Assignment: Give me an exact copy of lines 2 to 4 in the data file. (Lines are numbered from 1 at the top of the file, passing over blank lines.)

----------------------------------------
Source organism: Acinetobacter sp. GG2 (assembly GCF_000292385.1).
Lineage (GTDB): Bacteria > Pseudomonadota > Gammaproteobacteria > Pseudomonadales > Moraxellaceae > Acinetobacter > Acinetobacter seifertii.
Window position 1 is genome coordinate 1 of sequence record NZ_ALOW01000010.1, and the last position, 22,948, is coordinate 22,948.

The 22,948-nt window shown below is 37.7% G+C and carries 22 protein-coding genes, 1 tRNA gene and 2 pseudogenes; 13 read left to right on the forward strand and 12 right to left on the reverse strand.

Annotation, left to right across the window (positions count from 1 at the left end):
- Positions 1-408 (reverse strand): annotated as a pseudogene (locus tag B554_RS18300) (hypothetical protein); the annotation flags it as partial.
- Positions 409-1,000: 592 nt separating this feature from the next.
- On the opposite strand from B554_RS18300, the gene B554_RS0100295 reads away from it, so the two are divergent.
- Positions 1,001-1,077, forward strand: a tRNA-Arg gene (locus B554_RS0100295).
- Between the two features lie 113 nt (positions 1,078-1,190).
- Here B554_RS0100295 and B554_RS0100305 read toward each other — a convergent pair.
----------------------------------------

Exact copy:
Lineage (GTDB): Bacteria > Pseudomonadota > Gammaproteobacteria > Pseudomonadales > Moraxellaceae > Acinetobacter > Acinetobacter seifertii.
Window position 1 is genome coordinate 1 of sequence record NZ_ALOW01000010.1, and the last position, 22,948, is coordinate 22,948.

The 22,948-nt window shown below is 37.7% G+C and carries 22 protein-coding genes, 1 tRNA gene and 2 pseudogenes; 13 read left to right on the forward strand and 12 right to left on the reverse strand.